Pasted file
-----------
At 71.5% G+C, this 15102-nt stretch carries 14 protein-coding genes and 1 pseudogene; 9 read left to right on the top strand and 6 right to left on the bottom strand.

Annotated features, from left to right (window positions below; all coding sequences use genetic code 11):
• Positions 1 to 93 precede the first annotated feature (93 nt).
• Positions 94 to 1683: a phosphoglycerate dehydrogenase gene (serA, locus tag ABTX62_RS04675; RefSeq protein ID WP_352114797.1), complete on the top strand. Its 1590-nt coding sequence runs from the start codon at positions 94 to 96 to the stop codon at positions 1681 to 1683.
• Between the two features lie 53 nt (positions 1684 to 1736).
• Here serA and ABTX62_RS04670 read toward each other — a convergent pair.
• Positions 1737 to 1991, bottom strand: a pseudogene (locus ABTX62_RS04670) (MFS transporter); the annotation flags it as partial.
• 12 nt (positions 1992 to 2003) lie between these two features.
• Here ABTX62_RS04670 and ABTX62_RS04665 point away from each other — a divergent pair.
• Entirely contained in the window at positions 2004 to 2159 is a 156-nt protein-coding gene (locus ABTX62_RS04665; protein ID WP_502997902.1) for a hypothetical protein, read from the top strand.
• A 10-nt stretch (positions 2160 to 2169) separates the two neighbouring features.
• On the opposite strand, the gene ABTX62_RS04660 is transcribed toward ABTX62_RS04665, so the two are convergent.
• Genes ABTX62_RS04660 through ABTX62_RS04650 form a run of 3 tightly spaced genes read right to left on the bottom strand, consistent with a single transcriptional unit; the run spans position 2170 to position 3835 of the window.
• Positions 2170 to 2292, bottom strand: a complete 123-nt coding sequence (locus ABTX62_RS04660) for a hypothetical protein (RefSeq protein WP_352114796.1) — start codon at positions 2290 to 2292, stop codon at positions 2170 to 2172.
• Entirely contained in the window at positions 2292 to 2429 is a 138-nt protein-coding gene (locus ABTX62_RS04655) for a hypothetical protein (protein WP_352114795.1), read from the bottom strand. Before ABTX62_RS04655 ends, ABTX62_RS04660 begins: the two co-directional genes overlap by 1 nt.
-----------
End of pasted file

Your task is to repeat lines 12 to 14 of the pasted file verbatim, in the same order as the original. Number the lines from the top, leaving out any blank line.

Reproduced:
• On the opposite strand, the gene ABTX62_RS04660 is transcribed toward ABTX62_RS04665, so the two are convergent.
• Genes ABTX62_RS04660 through ABTX62_RS04650 form a run of 3 tightly spaced genes read right to left on the bottom strand, consistent with a single transcriptional unit; the run spans position 2170 to position 3835 of the window.
• Positions 2170 to 2292, bottom strand: a complete 123-nt coding sequence (locus ABTX62_RS04660) for a hypothetical protein (RefSeq protein WP_352114796.1) — start codon at positions 2290 to 2292, stop codon at positions 2170 to 2172.